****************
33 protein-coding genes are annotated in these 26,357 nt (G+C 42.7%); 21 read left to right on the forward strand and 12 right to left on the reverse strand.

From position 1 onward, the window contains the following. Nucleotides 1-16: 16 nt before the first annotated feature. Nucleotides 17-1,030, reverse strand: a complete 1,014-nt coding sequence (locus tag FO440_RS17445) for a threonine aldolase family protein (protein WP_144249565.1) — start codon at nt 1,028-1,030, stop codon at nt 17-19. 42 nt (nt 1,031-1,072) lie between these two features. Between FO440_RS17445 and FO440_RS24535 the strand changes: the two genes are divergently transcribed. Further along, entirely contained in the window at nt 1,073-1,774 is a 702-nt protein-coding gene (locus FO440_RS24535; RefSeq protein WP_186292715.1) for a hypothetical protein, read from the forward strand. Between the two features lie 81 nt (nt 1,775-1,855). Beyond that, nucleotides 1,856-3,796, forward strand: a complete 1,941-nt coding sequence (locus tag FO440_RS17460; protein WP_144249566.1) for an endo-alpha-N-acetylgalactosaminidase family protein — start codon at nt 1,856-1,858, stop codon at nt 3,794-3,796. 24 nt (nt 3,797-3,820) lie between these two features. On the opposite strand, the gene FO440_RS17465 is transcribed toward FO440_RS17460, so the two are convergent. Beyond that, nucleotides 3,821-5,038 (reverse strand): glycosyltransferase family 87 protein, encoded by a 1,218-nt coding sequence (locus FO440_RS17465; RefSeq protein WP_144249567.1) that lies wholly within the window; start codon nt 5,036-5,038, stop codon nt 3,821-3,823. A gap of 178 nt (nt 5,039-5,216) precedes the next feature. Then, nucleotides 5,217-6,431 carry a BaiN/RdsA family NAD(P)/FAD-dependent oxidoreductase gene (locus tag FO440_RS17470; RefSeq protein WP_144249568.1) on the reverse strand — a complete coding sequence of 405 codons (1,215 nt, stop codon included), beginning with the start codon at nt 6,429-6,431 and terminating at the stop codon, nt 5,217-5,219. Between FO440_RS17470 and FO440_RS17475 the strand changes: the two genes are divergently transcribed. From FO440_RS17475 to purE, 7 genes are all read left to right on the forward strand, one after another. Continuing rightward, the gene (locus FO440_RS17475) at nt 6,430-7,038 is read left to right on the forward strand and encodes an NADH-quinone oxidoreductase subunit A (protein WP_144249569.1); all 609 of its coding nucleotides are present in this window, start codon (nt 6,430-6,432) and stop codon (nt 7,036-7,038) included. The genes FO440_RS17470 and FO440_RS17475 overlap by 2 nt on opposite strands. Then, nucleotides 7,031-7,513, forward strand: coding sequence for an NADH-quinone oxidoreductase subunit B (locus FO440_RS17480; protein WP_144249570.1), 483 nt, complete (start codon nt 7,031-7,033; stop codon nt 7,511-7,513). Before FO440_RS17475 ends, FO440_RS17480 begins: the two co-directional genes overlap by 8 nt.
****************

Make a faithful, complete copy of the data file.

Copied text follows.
33 protein-coding genes are annotated in these 26,357 nt (G+C 42.7%); 21 read left to right on the forward strand and 12 right to left on the reverse strand.

From position 1 onward, the window contains the following. Nucleotides 1-16: 16 nt before the first annotated feature. Nucleotides 17-1,030, reverse strand: a complete 1,014-nt coding sequence (locus tag FO440_RS17445) for a threonine aldolase family protein (protein WP_144249565.1) — start codon at nt 1,028-1,030, stop codon at nt 17-19. 42 nt (nt 1,031-1,072) lie between these two features. Between FO440_RS17445 and FO440_RS24535 the strand changes: the two genes are divergently transcribed. Further along, entirely contained in the window at nt 1,073-1,774 is a 702-nt protein-coding gene (locus FO440_RS24535; RefSeq protein WP_186292715.1) for a hypothetical protein, read from the forward strand. Between the two features lie 81 nt (nt 1,775-1,855). Beyond that, nucleotides 1,856-3,796, forward strand: a complete 1,941-nt coding sequence (locus tag FO440_RS17460; protein WP_144249566.1) for an endo-alpha-N-acetylgalactosaminidase family protein — start codon at nt 1,856-1,858, stop codon at nt 3,794-3,796. 24 nt (nt 3,797-3,820) lie between these two features. On the opposite strand, the gene FO440_RS17465 is transcribed toward FO440_RS17460, so the two are convergent. Beyond that, nucleotides 3,821-5,038 (reverse strand): glycosyltransferase family 87 protein, encoded by a 1,218-nt coding sequence (locus FO440_RS17465; RefSeq protein WP_144249567.1) that lies wholly within the window; start codon nt 5,036-5,038, stop codon nt 3,821-3,823. A gap of 178 nt (nt 5,039-5,216) precedes the next feature. Then, nucleotides 5,217-6,431 carry a BaiN/RdsA family NAD(P)/FAD-dependent oxidoreductase gene (locus tag FO440_RS17470; RefSeq protein WP_144249568.1) on the reverse strand — a complete coding sequence of 405 codons (1,215 nt, stop codon included), beginning with the start codon at nt 6,429-6,431 and terminating at the stop codon, nt 5,217-5,219. Between FO440_RS17470 and FO440_RS17475 the strand changes: the two genes are divergently transcribed. From FO440_RS17475 to purE, 7 genes are all read left to right on the forward strand, one after another. Continuing rightward, the gene (locus FO440_RS17475) at nt 6,430-7,038 is read left to right on the forward strand and encodes an NADH-quinone oxidoreductase subunit A (protein WP_144249569.1); all 609 of its coding nucleotides are present in this window, start codon (nt 6,430-6,432) and stop codon (nt 7,036-7,038) included. The genes FO440_RS17470 and FO440_RS17475 overlap by 2 nt on opposite strands. Then, nucleotides 7,031-7,513, forward strand: coding sequence for an NADH-quinone oxidoreductase subunit B (locus FO440_RS17480; protein WP_144249570.1), 483 nt, complete (start codon nt 7,031-7,033; stop codon nt 7,511-7,513). Before FO440_RS17475 ends, FO440_RS17480 begins: the two co-directional genes overlap by 8 nt.